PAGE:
Dark Dark Dark might be a new name on the block as far as UK audiences are concerned, but the Minneapolis collective have actually been honing their craft for quite some time. It was back in 2006 that founder members Nona Marie Invie and Marshall LaCount conceived the idea of a lo-fi, folk-inspired, chamber pop ensemble, and having enlisted the talents of several main players from within their local music scene, the reality that became known as Dark Dark Dark was borne.
Of course it's difficult to imagine the complexities of working under such orchestral driven constraints. While Invie and LaCount are ultimately responsible for the majority of the band's lyrics and arrangements, credit must also be given to the other five lesser known members that make up Dark Dark Dark's enigmatic yet thoroughly engaging sheen. Where 2008's debut long player 'The Snow Magic' drew obvious comparisons to the likes of The Decemberists and to a lesser extent Arcade Fire, its follow up offers a broader spectrum of ideas and influences to grab on to. Not that we're pontificating Dark Dark Dark as copyists in any way, shape or form; far from it in fact, as their lyrical content in particular would probably have more in common with 1940s Berlin at times rather than any homage to post-millennial Americana.
Using instruments such as banjos or the accordion as well as more traditional tools of the trade such as guitar and drums, their back-to-basics approach isn't any kind of gimmick. In fact, listening to 'Wild Go' as a whole it would be difficult to envisage the album being written and recorded any other way. Where last year's 'Bright Bright Bright' EP hinted at a more experimental direction, 'Wild Go' takes their stripped back ethos of yore even further, which, when considering both were recorded during the same sessions, suggests they were having a bit of an identity crisis of sorts.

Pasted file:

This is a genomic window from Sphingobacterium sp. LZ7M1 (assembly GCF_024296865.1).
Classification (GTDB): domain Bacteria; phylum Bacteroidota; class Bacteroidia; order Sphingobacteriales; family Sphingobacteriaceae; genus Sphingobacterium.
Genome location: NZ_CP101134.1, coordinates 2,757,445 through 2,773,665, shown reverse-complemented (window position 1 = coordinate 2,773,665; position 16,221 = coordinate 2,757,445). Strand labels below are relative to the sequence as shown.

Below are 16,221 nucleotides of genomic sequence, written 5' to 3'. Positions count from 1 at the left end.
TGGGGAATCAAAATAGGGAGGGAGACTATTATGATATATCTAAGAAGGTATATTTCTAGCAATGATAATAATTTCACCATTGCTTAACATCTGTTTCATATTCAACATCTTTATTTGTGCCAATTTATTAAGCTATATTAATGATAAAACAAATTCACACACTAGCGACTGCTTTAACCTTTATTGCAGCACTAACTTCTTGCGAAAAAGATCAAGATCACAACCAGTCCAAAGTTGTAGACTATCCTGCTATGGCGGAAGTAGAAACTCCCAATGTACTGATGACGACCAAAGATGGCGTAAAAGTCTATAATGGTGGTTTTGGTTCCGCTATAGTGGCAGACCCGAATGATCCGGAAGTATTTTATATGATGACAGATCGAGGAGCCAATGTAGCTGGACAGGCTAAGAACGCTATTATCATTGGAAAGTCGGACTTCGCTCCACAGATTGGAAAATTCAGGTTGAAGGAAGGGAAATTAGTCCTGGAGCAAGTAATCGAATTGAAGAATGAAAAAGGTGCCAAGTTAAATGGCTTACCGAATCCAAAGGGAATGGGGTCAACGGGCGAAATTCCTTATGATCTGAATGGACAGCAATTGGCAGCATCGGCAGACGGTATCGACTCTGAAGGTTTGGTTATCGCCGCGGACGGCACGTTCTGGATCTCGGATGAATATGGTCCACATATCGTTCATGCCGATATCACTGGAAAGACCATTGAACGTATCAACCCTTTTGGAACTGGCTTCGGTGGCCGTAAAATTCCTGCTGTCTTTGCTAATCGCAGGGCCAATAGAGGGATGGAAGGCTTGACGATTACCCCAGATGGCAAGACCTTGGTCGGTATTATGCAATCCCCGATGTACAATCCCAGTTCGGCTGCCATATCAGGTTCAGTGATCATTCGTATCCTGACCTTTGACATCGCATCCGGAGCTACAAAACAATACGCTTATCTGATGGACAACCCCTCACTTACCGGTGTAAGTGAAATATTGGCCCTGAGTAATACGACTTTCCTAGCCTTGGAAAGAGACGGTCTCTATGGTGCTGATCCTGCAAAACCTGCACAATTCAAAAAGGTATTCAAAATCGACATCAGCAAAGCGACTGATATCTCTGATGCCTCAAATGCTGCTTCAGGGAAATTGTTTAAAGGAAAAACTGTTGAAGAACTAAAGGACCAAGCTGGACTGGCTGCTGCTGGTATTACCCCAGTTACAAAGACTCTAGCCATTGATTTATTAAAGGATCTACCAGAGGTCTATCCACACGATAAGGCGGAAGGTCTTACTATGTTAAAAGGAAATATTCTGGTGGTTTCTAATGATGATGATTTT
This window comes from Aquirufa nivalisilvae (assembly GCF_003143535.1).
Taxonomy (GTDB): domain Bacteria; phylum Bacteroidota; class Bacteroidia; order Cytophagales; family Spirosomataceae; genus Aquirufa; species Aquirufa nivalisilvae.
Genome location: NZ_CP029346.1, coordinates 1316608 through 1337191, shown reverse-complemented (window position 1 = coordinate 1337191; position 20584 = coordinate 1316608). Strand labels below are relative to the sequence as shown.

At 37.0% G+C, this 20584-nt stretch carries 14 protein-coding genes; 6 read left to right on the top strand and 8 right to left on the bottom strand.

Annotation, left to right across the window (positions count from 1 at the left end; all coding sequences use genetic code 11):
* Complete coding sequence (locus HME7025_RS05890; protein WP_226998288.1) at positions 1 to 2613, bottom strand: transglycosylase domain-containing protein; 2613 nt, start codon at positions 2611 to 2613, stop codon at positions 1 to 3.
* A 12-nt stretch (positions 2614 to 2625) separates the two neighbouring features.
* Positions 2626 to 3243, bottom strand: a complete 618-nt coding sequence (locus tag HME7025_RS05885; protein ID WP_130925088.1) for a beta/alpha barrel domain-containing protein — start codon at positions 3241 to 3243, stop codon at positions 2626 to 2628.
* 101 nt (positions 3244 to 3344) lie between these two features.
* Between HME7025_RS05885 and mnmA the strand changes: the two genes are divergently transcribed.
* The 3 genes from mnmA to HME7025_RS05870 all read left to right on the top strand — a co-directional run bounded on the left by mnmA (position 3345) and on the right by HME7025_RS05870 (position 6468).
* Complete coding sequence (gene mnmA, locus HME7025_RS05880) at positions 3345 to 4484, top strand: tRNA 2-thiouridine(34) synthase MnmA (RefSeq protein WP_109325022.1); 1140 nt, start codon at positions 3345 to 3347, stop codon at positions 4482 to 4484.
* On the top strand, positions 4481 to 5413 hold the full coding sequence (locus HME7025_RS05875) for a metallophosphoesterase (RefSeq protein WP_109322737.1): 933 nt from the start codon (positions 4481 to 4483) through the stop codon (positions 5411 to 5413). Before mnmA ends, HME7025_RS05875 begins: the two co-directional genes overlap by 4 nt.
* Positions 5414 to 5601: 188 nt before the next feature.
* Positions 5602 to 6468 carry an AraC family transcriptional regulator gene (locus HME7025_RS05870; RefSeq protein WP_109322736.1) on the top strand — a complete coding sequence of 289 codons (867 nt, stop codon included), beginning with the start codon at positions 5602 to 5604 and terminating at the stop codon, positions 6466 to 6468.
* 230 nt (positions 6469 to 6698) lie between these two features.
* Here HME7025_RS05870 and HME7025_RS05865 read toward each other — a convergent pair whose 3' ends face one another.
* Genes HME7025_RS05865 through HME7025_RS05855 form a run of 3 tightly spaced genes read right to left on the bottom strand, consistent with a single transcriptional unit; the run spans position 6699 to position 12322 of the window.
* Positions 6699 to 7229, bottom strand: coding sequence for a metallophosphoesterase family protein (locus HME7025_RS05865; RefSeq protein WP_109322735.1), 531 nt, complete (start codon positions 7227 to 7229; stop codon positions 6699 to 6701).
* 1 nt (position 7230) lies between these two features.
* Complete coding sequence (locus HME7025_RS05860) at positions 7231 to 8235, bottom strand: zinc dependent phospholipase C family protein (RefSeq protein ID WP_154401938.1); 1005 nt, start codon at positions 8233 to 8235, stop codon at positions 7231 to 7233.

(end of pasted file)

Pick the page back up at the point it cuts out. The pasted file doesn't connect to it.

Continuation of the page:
The laidback, slightly tormented jazz of 'In Your Dreams' could be a rewrite of The Creatures 'Miss The Girl', Invie's hazy vocal the main standpoint as she quietly signs off 'We all have dreams we forget.' The mood varies slightly via the piano-led 'Daydreaming', a song first aired on the current series of 'Grey's Anatomy'. While the orchestration could have been set in outer space, the primitive 'Heavy Heart' sounds like it could have been written for a Shane Meadows screenplay. Here, LaCount takes the lead in inquisitive fashion, urging, 'In a room full of people, will anyone dance with me?'
While the genteel 'Celebrate' and album closer 'Wild Go' both recall fellow traditionalists, Denver trio Tennis, the haunting melody of 'Something For Myself' highlights Invie as a pervasive chanteuse of some note. Likewise with the melancholic 'Right Path' and soothing tones of 'Nobody Knows', there's a feeling Dark Dark Dark aren't merely playing a game, but actually laying the bare bones of their lives on the line. Occasionally, reality gets in the way where a spot of whimsical fantasy wouldn't go amiss, and for all its clever play on words and complicated structures, 'Wild Go' finds itself wallowing in a deluge of its own seriousness.
Overall though, the deft precision with which they calmly execute each piece makes this a worthwhile acquisition to anyone's record collection, while inviting a pleasant dilemma of its own when Dark Dark Dark arrive at the decision as to which musical path to follow on album number three. An engagingly subtle mixed box of complexity, which takes the term 'File under uneasy listening' to new, unimaginable heights.